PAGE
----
The streets of Victorian London became increasingly congested with vehicles, fast and furious drivers, pedestrians, costermongers, prostitutes, brass bands, homeless children and other obstacles to safe and rapid motion. Concerned citizens were alarmed by this unprecedented build-up of traffic and pollution. But how did this chaotic state come about - and why was more not done to prevent it?
London's Teeming Streets brings an historical perspective to present-day concerns about the effects of continued urban expansion and shows that many current problems date back to the Victorian era. James Winter reveals that the issue of street reform was fraught with political intrigue. Many reformers were liberals; yet the question of attempting to limit or prohibit activity on the King's Highway which was, by definition, an open and democratic preserve, brought the very purpose of liberal reform into sharp focus.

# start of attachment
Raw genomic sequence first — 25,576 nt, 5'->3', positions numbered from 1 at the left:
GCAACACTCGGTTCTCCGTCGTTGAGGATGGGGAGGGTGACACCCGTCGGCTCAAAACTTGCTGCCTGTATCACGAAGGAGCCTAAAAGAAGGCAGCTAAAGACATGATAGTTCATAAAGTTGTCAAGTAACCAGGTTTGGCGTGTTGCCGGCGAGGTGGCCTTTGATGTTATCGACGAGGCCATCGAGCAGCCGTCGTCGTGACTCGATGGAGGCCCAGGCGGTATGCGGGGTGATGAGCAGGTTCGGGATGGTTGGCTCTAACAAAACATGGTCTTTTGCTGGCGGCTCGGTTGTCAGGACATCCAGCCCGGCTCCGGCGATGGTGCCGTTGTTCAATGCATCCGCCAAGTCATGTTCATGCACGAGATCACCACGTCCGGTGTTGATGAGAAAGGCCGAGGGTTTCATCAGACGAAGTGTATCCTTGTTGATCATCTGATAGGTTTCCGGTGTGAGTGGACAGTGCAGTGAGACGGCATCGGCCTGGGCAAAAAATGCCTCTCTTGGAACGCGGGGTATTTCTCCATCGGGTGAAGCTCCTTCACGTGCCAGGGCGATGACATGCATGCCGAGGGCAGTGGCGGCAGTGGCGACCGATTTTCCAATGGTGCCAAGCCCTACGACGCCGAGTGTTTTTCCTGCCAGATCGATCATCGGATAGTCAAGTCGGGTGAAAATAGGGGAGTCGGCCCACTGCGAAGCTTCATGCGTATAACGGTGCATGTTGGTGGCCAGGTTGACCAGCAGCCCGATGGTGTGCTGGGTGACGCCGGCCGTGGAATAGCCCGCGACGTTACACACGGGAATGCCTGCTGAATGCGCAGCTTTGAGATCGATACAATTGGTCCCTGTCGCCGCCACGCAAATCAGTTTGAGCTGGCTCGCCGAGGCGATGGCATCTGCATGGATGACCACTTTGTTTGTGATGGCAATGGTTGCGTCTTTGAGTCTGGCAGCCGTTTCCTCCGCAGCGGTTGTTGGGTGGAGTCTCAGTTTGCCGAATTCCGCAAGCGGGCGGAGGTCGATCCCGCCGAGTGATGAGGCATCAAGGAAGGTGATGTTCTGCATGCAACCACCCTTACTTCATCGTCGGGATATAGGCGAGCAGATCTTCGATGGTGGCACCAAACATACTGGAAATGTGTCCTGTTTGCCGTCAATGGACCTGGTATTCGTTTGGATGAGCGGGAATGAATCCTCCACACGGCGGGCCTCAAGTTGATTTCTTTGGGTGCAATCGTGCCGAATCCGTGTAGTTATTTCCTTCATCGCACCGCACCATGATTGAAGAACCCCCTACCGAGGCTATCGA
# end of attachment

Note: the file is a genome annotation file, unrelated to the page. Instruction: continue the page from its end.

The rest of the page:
`London's Teeming Streets, which may fairly be described as a pioneering work, is a rich and intriguing book.' - London Topgraphical Society Newsletter